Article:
Bradley Cooper thinks his past struggles with drug and alcohol addiction will always have an effect on his work.
Bradley Cooper has admitted his addictions ''hindered'' his work.
The 'Silver Linings Playbook' actor has been sober for nine years and he thinks his alcohol and drug abuse stopped him from ''fulfilling his potential''.
He said: ''I think work was getting f***ed up. In the way that if--the one thing that I've learned in life is the best thing I can do is embrace who I am and then do that to the fullest extent, and then whatever happens, happens. The more steps I do to not do that, the farther I am away from fulfilling any potential I would have. So the answer to that question, then, is: Yes, of course it hindered the work.''
And the 38-year-old star thinks his past struggles will always affect his work because he relies on his ''life experiences'' when working.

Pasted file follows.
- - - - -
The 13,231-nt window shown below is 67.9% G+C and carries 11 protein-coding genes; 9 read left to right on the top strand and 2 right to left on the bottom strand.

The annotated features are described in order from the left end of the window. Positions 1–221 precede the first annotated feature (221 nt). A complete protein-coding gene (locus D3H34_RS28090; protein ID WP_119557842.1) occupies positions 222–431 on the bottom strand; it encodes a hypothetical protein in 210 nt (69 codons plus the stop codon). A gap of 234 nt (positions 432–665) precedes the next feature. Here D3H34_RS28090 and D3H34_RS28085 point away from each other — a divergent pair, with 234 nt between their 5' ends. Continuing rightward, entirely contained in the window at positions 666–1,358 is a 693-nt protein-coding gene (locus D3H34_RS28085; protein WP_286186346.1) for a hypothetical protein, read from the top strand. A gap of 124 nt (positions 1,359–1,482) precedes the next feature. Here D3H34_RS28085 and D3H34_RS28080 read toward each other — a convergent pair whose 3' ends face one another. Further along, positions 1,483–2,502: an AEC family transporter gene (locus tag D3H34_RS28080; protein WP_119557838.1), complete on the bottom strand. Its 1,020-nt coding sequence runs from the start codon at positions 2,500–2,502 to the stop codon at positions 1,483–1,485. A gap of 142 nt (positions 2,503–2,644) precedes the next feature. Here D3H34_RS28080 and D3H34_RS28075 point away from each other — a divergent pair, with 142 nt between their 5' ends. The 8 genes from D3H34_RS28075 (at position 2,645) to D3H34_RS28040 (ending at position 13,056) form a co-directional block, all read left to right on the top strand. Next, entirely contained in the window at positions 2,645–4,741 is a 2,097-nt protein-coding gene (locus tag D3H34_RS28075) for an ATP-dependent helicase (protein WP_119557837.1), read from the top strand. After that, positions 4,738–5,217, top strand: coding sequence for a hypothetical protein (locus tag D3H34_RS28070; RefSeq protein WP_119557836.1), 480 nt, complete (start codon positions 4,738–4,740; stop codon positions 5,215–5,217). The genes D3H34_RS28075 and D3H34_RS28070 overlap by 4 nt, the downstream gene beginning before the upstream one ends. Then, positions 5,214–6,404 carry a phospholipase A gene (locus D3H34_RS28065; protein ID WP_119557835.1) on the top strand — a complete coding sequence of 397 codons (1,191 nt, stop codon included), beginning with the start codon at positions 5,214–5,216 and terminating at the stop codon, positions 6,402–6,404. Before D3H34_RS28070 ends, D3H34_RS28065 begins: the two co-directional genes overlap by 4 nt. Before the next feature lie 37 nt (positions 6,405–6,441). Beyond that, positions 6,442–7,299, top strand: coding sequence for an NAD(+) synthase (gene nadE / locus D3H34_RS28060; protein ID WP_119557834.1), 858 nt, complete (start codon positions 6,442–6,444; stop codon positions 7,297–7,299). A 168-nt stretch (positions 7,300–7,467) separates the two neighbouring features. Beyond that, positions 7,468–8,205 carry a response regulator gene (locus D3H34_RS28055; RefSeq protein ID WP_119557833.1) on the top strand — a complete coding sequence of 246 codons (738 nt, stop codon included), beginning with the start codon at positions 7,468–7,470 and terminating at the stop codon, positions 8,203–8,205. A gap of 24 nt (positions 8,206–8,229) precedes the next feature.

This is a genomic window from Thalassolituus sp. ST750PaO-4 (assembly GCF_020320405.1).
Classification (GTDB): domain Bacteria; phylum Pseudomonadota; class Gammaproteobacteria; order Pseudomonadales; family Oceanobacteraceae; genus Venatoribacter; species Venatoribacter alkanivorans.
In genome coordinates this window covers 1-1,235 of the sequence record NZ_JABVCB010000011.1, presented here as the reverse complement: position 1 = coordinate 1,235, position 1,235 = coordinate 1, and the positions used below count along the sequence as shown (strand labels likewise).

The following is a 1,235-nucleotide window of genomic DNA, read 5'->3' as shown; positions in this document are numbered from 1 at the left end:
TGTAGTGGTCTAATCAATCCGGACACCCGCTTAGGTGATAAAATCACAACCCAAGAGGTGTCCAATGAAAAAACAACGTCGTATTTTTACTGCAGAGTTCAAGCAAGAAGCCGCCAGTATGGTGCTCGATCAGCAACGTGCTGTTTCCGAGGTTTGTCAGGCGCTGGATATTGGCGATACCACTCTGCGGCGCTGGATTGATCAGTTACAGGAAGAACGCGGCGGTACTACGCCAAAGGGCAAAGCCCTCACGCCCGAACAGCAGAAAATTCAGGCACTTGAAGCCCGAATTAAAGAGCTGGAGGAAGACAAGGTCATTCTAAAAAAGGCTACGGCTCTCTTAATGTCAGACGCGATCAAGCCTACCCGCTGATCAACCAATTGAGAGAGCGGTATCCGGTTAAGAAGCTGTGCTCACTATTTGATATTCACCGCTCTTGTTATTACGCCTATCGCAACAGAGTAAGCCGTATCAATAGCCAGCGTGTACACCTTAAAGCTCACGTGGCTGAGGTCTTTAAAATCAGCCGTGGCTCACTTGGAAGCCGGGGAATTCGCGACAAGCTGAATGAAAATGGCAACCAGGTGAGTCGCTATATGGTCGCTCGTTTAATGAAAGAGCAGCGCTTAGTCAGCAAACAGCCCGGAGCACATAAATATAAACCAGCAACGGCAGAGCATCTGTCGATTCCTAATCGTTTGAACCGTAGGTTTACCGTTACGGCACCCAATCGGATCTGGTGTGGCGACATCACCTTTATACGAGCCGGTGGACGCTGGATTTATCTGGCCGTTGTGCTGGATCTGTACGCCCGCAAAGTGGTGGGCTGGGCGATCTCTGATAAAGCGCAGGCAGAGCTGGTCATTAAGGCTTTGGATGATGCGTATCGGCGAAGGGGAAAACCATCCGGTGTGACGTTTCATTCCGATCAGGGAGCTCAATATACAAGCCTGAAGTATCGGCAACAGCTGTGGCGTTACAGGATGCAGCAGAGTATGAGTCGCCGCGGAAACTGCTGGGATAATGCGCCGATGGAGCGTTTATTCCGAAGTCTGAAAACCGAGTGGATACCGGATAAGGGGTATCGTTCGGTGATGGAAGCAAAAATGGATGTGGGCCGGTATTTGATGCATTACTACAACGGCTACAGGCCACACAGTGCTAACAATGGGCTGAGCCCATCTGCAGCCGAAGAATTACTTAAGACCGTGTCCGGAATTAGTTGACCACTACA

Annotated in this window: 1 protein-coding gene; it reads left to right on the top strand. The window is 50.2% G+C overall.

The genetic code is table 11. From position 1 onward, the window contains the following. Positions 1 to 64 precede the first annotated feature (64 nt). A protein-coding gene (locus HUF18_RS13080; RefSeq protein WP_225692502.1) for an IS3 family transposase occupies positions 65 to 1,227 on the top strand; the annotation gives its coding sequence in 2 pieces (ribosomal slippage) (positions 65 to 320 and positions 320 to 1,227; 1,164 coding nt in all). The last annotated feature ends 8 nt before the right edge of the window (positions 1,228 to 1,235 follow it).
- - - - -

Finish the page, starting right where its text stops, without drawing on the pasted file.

Asked if his addictions affected his work, he told the new edition of America's GQ magazine: ''I mean, it has to have. And to this day, of course, because it's a life experience. And all I do is bring life experience. That's all anybody really does. It's inescapable.''
After getting sober, Bradley landed a string of acting roles, including guest appearances in 'Nip/Tuck', his first-ever lead in a horror film called 'The Midnight Meat Train' and a role alongside Sandra Bullock in 2009 flop movie 'All About Steve'.
And though he didn't feel ''fulfilled'' by the jobs, he was just happy to be working again.
He said: ''I was doing these movies, and I got to meet Sandra Bullock and meet these people and work with them. And I'm sober, and I'm like, 'Oh, I'm actually myself. And I don't have to put on this air to be somebody else, and this person still wants to work with me? Oh, what the f**k is that about?' I was rediscovering myself in this workplace, and it was wonderful.
''Now, in the back of my head, or in a place of my heart of, like, creativity, did I feel utterly fulfilled? Absolutely not. But I was grateful and happy to be working, and filling that void in smaller moments.''
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